Demis Hassabis, ex-Bullfrog and Elixir gaming genius and the AI guru behind titles like Theme Park, Republic: The Revolution and Evil Genius, has been a bit quiet recently. The man with a brain rumoured to be larger than a planet has dipped below the videogame horizon to embark on new AI research.
However, when CVG recently caught up with him, Hassabis revealed during an extensive interview that he's turned his mind to a new game that's already underway, and that some of his work on artificial intelligence will feed back into what is currently a top secret project. But what else did the man have to say for himself and his colourful videogame career? Well, read on to find out. Part one of the two-part interview is published below. We'll be bringing you the second and concluding part soon...
How did you get into the games industry?
Demis Hassabis: Professionally, I got into the industry when I was 15. My foot in the door was a competition run by Amiga Power where you had to write a Space Invaders clone. So during my school summer holidays I thought I'd give it a go, and my game actually came in second to a guy called Mike Diskette who went on to do a lot of things in the industry.
The first prize was a job at developer Bullfrog, an amazing prize, so as I came second I decided to phone up anyway and they found out how young I was. I think Peter Molyneux was intrigued to know "who is this kid!" So I went there for two summer holidays, play-tested Populous and designed a few levels for Syndicate. I then took a year off before going to Cambridge University, co-wrote Theme Park with Peter and it kind of blossomed from there.
With Theme Park, who came up with the idea and how did you develop the ideas into a full game?
Demis Hassabis: Peter's idea was already there when I got there after finishing my A-levels and I was a wide-eyed 16-year-old. There was all this cool stuff going on at Bullfrog, which at the time, only had about 25 people working there - before the big EA expansion of it. We were in a little, fairly run-down office in a Surrey research park, and it was a really great time.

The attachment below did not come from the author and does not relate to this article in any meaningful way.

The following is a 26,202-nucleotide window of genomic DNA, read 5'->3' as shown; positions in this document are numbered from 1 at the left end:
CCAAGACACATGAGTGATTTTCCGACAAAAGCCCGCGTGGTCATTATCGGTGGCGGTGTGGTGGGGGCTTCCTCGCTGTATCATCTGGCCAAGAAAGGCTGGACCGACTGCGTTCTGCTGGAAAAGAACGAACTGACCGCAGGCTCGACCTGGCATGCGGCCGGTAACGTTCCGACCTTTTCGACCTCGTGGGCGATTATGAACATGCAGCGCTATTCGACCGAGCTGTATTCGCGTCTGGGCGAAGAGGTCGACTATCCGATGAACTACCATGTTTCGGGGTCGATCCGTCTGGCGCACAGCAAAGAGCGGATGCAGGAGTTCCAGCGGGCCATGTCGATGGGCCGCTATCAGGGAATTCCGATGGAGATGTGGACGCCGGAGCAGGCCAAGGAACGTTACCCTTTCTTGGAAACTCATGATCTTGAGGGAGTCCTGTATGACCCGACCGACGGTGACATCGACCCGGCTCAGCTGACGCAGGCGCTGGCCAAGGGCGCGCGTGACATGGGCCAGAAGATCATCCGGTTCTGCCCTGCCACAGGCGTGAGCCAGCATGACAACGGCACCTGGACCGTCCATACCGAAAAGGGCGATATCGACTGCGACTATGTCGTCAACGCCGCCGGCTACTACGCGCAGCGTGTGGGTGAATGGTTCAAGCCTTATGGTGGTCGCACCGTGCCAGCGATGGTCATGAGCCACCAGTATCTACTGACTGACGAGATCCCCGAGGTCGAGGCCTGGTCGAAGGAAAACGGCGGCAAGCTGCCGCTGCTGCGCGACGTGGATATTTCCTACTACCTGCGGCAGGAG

Development of Theme Park had just kicked off - they were about two months into it and remember seeing Populous graphics to show off what the game idea might be, and it seemed like a really cool project to get involved with. The original idea was Peter's, but as with any project, there are thousands of ideas along the way that everybody contributes until it's finished.
What are you most proud of with Theme Park?
Demis Hassabis: My responsibility in TP was the simulation bit, and having never really written anything like that before, or anything of that size or complexity, I was pleased that when I was thrown in at the deep end I managed to cope and do a reasonably good job. It turned out really well. I wrote all the computer players and how the technology progression should go plus other game mechanics that I can't remember now! But I had a brilliant time helping Peter with the design.
When the game was released, it had a great reaction. How did that go down with yourself and the Bullfrog team?
Demis Hassabis: It got amazing reviews and sold really well - especially in Germany and Japan. But at that time I'd already left to go to college. I don't regret college, as they were some of the best days of my life, but I kinda missed out on the excitement of seeing the game's success as I was away from it by then. Of course I kept in touch with everyone, and it was exciting to see it on the shelves while I was at college - it was a bit surreal actually!